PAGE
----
New Evidence Implicates Russian Officials in Death of Sergei Magnitsky
11:30 AM, Dec 12, 2011 • By JULIA PETTENGILL
Following an appeal by the Human Rights Council made one week after Magnitsky’s death, President Dmitry Medvedev ordered an investigation by the general prosecutor’s office and the ministry of justice. Thus far, the only charges brought forward in connection with the case have been of two doctors in Butyrka State Prison—the facility where Magnitsky was held prior to his transfer to Matrosskaya Tishina—for medical neglect. Yet the grounds for these charges, issued by the Russian State Investigative Committee, were false: accusing the doctors of failing to diagnose Magnitsky with diabetes and hepatitis, despite the fact that there is no evidence he suffered from either condition. While Medvedev has publicly acknowledged that “to all appearance, indeed, some crimes were committed,” the interior ministry rejected the findings of the independent investigations into the death.
As for the theft that precipitated Magnitsky’s detention and death, the interior ministry officials accused of perpetrating the theft of the $230 million were exonerated by general prosecutor Yuriy Chaika and by the interior ministry on the specious grounds that the officials who rebated the ministry were “tricked.” Subsequent criminal complaints filed by Magnitsky’s former employers on the matter have been ignored, and three officers involved in both Magnitsky’s detention and the crooked tax rebate—Oleg Silchenko, Pavel Karpov, and Artem Kuznetsov—were actually promoted. Other officials implicated in Magnitsky’s mistreatment in custody were awarded state honors.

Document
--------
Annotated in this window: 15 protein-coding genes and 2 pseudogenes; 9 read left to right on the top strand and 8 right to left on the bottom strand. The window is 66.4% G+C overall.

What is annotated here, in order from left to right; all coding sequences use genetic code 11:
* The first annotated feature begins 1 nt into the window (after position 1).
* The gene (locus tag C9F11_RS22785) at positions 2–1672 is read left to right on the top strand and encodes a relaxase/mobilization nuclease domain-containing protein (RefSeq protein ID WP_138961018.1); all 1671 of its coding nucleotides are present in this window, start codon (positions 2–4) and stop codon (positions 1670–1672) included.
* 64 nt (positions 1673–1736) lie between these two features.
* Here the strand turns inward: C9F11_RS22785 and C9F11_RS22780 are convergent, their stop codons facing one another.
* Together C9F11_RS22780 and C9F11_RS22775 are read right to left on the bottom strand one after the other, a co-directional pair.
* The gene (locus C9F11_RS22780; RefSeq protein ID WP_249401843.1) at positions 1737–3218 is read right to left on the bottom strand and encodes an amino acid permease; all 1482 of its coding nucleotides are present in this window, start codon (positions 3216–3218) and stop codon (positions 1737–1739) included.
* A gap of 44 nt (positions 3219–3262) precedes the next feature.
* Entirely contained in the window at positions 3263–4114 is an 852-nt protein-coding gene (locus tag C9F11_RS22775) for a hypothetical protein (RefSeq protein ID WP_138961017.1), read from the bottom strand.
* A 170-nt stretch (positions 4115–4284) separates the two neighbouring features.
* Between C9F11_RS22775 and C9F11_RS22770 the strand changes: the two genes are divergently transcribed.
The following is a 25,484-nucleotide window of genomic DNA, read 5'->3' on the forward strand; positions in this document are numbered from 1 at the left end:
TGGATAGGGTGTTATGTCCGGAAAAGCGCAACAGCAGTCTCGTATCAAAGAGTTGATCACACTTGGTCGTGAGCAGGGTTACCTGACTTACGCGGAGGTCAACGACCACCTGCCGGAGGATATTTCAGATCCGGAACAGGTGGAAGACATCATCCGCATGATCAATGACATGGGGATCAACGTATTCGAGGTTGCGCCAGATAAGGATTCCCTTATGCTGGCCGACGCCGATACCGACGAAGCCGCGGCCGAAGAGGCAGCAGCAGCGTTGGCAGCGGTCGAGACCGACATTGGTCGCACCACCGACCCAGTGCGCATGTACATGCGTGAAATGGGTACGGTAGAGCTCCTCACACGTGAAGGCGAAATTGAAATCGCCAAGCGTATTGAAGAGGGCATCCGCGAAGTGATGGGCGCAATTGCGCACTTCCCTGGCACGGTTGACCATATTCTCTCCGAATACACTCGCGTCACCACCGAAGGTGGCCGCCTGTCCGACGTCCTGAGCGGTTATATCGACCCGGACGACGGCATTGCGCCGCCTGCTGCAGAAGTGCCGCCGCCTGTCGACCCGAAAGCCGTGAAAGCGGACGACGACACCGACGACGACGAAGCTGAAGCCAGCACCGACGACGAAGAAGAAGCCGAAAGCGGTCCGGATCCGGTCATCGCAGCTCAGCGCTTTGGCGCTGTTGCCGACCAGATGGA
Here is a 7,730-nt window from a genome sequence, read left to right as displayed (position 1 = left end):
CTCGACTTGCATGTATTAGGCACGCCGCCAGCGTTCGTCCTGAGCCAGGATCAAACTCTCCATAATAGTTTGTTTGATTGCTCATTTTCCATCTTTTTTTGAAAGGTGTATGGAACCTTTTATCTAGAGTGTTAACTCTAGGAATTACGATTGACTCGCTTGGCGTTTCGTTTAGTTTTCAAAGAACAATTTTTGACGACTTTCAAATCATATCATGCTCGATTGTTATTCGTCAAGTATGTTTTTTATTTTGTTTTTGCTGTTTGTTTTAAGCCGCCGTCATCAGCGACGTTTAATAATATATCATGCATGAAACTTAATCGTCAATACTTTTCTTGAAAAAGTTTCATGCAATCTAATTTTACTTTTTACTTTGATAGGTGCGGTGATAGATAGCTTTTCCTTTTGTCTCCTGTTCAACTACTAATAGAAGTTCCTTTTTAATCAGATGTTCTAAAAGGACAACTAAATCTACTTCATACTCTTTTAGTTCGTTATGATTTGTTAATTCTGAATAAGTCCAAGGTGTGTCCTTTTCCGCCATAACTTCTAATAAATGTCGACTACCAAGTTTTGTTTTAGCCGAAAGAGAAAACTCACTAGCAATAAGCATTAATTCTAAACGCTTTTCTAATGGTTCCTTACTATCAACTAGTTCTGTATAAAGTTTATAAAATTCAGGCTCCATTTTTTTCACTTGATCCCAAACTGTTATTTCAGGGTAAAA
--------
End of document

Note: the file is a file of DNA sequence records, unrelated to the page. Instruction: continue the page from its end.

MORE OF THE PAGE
The fact that Magnitsky’s persecutors and those complicit in his death were confident enough to record the mistreatment and neglect which led to his death speaks to the culture of impunity deep within the system. To add insult to injury, almost a year after his death, the prosecutor’s office reopened the criminal case accusing Magnitsky of the $230 million tax fraud, and the interior ministry announced that his guilt is “fully proven.”
Luckily, those who worked with Sergei Magnitsky, and others who have been galvanized by his story, have refused to let matters lie. The public release of this new tranche of evidence will add momentum for the Sergei Magnitsky Rule of Law Accountability Act, a bill currently in the committee stage in the Senate. The bill would impose sanctions and visa bans on the individuals named as complicit in the imprisonment and death of Magnitsky. A recent amendment added a provision extending the ban to all credibly suspected human rights abusers. This has already incited a nervous State Department to quietly impose its own visa bans against the 60 people named by bill cosponsor Senator Benjamin Cardin on the so-called “Magnitsky List.” Those people were also banned, even more quietly, by the UK earlier this year. So progress is being made, but much more could be done, particularly in Europe, to make life difficult for these individuals .
Ordinary Russians have responded to the story of Magnitsky because they see themselves in him. The international community should respond to the most recent revelations by holding the perpetrators to account.
Julia Pettengill is a research fellow at the Henry Jackson Society, a think tank based in London.
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